Interestingly, talking about these things in the abstract is always much easier than when it comes down to daily life. When you look at yourself, in your life leadership positions, how do you think you do when it comes to ensuring that it is about those that you lead instead of about you?
Monday, December 10, 2007
"Nothing takes God off guard. When we feel rushed and hurried to make a decision not rooted in a deep confidence of inner peace, God probably has not spoken. Nowhere in Scripture does God tell anyone to rush into making a decision. On the contrary, He patiently and persistently gives us clarity before requiring obedience. If you feel an overwhelming urge to act spontaneously, pull in the reigns."
I appreciate more than words can ever tell that God gives that deep confidence of inner peace.
Just today I had a situation where His peace is such a gift. It's in a relationship where there are intense problems and there has been tumult. I've been struggling and floundering in where to go and how to progress in this relationship. When I finally realized in my spirit the words I needed to speak today I could, with confidence. It's one of those situations where the consequences could be dire. But I was respectful and direct and know that I spoke the right thing. I've been mulling it over all weekend and finally have the right words and God's peace.
I'm reminded of the scripture from Philippians 4:6-7 (MSG):
Don't fret or worry. Instead of worrying, pray. Let petitions and praises shape your worries into prayers, letting God know your concerns. Before you know it, a sense of God's wholeness, everything coming together for good, will come and settle you down. It's wonderful what happens when Christ displaces worry at the center of your life.
Life and relationships can be challenging but I'm so glad that I'm never alone. That God is always here to guide, comfort and give joy to my life.
Wednesday, December 5, 2007
Last Christmas I found an awesome book, Advent and Christmas with Fulton J. Sheen This book has an eloquence and depth that has helped myself and my family focus more on Jesus during the holiday season.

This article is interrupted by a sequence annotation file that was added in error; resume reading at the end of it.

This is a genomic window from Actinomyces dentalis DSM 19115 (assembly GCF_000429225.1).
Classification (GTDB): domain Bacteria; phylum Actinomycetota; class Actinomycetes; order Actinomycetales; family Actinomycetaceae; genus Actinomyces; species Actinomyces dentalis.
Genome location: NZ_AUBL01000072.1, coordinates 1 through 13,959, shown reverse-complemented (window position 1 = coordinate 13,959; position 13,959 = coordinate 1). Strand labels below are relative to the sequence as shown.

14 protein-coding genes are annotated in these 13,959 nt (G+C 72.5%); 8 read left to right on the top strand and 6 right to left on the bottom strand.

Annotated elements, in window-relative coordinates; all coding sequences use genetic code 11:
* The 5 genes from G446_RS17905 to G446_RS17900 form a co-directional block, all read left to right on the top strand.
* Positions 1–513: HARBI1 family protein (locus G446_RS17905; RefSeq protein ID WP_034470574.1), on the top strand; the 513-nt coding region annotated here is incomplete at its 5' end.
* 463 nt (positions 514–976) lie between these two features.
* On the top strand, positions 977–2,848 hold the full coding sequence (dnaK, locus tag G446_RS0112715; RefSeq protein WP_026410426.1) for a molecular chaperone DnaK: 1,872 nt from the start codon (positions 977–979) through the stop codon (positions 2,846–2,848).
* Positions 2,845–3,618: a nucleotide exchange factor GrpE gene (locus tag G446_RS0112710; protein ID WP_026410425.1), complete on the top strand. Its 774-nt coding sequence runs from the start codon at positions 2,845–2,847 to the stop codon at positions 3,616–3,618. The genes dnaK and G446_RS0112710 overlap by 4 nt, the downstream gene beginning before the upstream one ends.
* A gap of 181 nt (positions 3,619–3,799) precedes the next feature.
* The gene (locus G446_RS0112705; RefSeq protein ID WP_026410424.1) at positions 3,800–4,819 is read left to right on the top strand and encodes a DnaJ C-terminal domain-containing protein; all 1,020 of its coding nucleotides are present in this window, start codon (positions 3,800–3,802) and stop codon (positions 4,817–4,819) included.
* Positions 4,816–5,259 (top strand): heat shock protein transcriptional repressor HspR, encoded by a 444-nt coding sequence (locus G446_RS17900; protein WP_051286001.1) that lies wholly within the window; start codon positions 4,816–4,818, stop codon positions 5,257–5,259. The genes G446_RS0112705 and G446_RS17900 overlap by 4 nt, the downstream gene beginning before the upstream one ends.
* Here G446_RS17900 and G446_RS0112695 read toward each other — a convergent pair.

The following in an excerpt from this book:
Happiness does not come to those who want to know all, or to posses all, or to enjoy all; rather it comes to those who set limitations upon the satisfaction of self. A man, for example, cannot get the whole world into his hands, but he can wash himself of the world. Our powers of dispossession are greater than our powers of possession; there is a limit to what we can gain, but there is not limit to what we can renounce. In the end, the man who wants nothing is the man who has everything, for there is nothing that he desires…
To deny self is to refuse indulgence to lower desires, to put a restraint upon ourselves, to act differently from the way the sensual in our nature would lead us. Self-denial is the test of love, whether it be human or divine….There may be pain in self-denial for a moment, but pain in the pursuit of the highest is certainly more joyful than ease in the neglect of duty. The agony is self-denial is momentary, but the joy that flows from it is lasting.
“Blessed Lord, give me the spirit of nonpossession and self-denial. Make the doing of your Word paramount over the pursuit of ease. Keep me from throwing myself at every fancy paraded before me, and help me to forego the desire to taste and touch the wonders of this world”Excerpt from Advent and Christmas with Fulton J. Sheen compiled by Judy Bauer
I'd purchased chicken legs because they'd been on a good sale but had been so busy I hadn't cooked them yet; and I had 3/4 can of leftover chicken broth in my 'fridge as well as about 1/2 can of leftover zesty jalapeño diced can tomatoes and some left over cooked pork sausage. So I came up with the recipe below. It's easy and can be made on the morning of a busy day. You can just come home and make brown rice to serve it over and a green salad and you've got a delicious, healthy meal. Both my kids and myself loved this one.
Sweet and Spicy Chicken Stew
Large package chicken legs, washed & skin removed
4 carrots, washed and sliced into bite sized pieces
Celery-inside section that is leafy; diced up
1 onion, diced
3 cloves garlic, minced
1 can chicken broth
2 cups water
2 cans zesty jalapeño diced tomatoes
1 sweet potato washed and diced into bite size pieces
1 large yellow squash washed and cut into bite size pieces
1/2 lb cooked pork sausage
1/4 cup raisins
1 teaspoon each seasoned salt, oregano, cumin
Put everything except the squash into a large crock pot on high for around 6 hours.
Add squash and warm sausage (if you didn't just cook the sausage, warm in microwave) and continue cooking on low for about an hour.
Serve over brown rice.
Approximate nutritional information:
Calories: 700 calories for a serving that includes 3 chicken legs & around 2 cups of broth/veges over 1 full cup of brown rice
46 grams protein, 94 grams carbs, 16 grams fat